NRHA is very strict on it rules regarding treatment of reining horses. Each horse is checked after every go for legal equipment use as well as for blood and if in either case a violation is found by the checking judge, the horse's score is pulled and a record of the violation is filed with NRHA.

    NRHA:
    National Reining Horse Association - Here is the definition from their website: Founded in 1966, the National Reining Horse Association (NRHA) is an organization dedicated to the promotion of the reining horse. It serves as the standard setting body for the sport of reining world wide. NRHA has an online version of their handbook which has all the rules and patterns that are to be followed.

    Plus Maneuver:
    A maneuver done well showing a high degree of difficulty.

    Roll Back:
    After completing a stop, the rider will pause and then ask the horse to rotate back on their haunches and lope off in the direction they just came from. A good stop and pause is key to the horse being able to roll back over their haunches well. The completion of the roll back completes the stopping maneuver called in a reining pattern

    Run Down:
    The maneuver preceding the stop where the horse builds speed in preparation for the call to stop. The proper execution of a run down is key to ensuring a good stop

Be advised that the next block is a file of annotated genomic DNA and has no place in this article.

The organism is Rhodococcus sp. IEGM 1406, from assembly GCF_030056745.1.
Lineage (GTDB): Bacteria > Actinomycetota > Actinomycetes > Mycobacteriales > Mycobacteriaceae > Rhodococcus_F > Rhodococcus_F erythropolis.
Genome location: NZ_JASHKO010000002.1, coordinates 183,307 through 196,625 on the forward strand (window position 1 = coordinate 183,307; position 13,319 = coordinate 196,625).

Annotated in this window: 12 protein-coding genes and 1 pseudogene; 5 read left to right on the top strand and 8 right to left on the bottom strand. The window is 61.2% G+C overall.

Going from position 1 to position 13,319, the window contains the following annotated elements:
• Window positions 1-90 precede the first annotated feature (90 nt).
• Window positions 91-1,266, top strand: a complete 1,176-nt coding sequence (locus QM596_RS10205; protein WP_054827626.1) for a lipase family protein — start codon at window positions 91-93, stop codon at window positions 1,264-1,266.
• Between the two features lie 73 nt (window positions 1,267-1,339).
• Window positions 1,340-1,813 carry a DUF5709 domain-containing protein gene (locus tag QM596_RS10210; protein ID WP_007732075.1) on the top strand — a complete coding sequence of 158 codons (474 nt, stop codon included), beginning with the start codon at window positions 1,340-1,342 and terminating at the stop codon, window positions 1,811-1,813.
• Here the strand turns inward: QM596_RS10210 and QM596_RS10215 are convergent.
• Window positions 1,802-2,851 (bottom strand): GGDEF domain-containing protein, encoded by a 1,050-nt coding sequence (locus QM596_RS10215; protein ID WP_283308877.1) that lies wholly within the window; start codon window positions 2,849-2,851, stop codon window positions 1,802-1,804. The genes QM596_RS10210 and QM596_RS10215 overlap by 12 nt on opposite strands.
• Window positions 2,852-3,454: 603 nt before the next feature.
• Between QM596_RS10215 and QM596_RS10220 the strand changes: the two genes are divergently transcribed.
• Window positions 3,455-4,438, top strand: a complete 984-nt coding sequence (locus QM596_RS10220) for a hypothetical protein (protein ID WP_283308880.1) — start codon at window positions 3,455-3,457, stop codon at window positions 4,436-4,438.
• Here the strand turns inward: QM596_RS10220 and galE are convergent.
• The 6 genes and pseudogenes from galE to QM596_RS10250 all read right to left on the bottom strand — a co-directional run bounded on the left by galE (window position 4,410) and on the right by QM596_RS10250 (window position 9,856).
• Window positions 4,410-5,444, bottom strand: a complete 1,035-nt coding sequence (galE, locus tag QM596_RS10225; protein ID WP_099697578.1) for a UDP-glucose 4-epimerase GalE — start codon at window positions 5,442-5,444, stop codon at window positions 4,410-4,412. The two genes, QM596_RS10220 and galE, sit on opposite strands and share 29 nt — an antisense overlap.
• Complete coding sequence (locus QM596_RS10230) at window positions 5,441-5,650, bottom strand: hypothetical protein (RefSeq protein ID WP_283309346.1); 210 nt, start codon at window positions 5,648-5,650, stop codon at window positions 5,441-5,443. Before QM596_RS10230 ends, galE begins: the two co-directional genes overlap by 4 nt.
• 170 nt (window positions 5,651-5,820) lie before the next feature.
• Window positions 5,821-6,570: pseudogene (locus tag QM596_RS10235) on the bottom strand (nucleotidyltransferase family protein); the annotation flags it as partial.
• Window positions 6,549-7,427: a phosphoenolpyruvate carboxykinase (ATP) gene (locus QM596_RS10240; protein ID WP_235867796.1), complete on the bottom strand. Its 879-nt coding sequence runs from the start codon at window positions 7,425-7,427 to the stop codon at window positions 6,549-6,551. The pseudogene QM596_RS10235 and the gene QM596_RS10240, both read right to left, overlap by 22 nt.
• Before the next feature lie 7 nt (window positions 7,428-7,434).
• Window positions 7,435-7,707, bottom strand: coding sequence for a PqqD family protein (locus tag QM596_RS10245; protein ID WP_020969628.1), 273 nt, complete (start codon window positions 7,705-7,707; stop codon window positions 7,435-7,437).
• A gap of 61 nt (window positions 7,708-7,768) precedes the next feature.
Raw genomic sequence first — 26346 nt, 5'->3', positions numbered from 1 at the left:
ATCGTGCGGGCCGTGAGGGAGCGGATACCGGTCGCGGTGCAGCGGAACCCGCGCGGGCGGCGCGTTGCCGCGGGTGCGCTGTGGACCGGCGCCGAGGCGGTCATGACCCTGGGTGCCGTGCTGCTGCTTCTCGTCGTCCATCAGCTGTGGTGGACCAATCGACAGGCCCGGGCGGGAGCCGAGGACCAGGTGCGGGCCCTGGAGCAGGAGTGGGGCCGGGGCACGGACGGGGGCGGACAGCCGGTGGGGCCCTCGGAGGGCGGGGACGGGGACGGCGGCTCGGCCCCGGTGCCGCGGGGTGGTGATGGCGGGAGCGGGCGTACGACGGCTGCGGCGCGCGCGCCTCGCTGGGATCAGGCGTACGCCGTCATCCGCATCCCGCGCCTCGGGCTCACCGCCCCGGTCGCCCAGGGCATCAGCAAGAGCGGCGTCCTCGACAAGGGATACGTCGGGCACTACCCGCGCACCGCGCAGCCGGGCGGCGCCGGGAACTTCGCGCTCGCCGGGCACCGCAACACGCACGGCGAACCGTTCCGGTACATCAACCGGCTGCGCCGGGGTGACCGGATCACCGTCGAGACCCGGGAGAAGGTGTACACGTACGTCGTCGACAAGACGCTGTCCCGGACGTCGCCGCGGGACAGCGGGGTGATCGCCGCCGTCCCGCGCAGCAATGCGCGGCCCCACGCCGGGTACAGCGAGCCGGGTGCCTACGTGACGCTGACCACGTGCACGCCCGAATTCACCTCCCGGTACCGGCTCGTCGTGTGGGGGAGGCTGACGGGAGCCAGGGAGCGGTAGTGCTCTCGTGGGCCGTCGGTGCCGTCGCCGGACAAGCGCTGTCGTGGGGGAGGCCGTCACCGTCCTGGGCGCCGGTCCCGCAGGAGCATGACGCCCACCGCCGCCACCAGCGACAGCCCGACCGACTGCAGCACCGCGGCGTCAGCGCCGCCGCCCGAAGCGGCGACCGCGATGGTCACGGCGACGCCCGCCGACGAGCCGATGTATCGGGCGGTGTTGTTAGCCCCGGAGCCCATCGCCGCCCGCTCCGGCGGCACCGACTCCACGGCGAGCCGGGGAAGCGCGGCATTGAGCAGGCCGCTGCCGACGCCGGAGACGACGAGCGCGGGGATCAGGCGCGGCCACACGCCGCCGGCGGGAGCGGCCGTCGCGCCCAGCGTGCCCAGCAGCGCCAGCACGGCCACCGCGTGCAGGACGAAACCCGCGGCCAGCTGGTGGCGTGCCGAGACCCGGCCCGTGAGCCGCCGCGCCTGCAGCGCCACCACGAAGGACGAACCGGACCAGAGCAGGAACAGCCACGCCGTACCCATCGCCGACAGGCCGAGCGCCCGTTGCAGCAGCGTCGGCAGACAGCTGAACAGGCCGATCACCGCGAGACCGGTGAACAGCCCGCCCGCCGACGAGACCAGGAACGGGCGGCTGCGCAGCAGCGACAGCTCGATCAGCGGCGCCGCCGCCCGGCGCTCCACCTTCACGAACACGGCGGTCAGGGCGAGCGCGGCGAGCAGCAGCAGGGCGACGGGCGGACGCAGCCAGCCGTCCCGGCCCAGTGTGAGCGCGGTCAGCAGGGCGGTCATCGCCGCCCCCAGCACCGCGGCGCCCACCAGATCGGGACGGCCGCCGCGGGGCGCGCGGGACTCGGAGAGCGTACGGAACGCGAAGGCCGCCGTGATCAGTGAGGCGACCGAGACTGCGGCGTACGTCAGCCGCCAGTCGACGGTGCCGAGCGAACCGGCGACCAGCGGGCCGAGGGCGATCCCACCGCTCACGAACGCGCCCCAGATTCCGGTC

Skid Boots:
    Special protective leg wear for the horses back legs that wraps around the fetlock protecting against injuries from stopping.

    Stop:
    A maneuver called in a reining pattern. This maneuver is performed at a gallop. The horse builds speed as they travel the length of the arena and after passing the required marker the rider will ask the horse to stop which will result in the horse sliding on their back legs, traveling with the front legs resulting in a sliding motion. The faster and harder the stop, the greater degree of difficult is shown. Per the NRHA rule book a stop is judged on three elements: the Run down, the stop itself, and the rollback.

    Turn Around:
    Rotating in place on the inside back foot. Akin to a pivot but at a much faster pace. Typically in a reining pattern the maneuver calls for 4 to 4 1/4 turns. The horse demonstrates this maneuver in both directions.

    Willfully Guided:
    The NRHA uses this term in the rulebook to denote a horse that is performing a pattern in a pleasant manner. Behaviors that show willfullness include quiet mouth, quiet tail, ears listening to rider, but not pinned back. Posture relaxed and attentive. Behaviors that do NOT show willfullness include tail swishing and ringing, ears pinned, gaping mouth, chewing on the bit or head up and ears forward looking out the arena.

    Zero Score:
    If for any reason the rider goes off pattern, the result is a zero score. This is not a penalty in any way, it means that the rider is not scored for that class.
         
        11-07-2009, 12:52 AM
      #4
    Trained
    The Speech is for Speech & Debate class/competitions as well as an English class CIM. Mm, thanks for reminding me about the score penalties and such. I totally spaced that in my lay-out, Lolz :)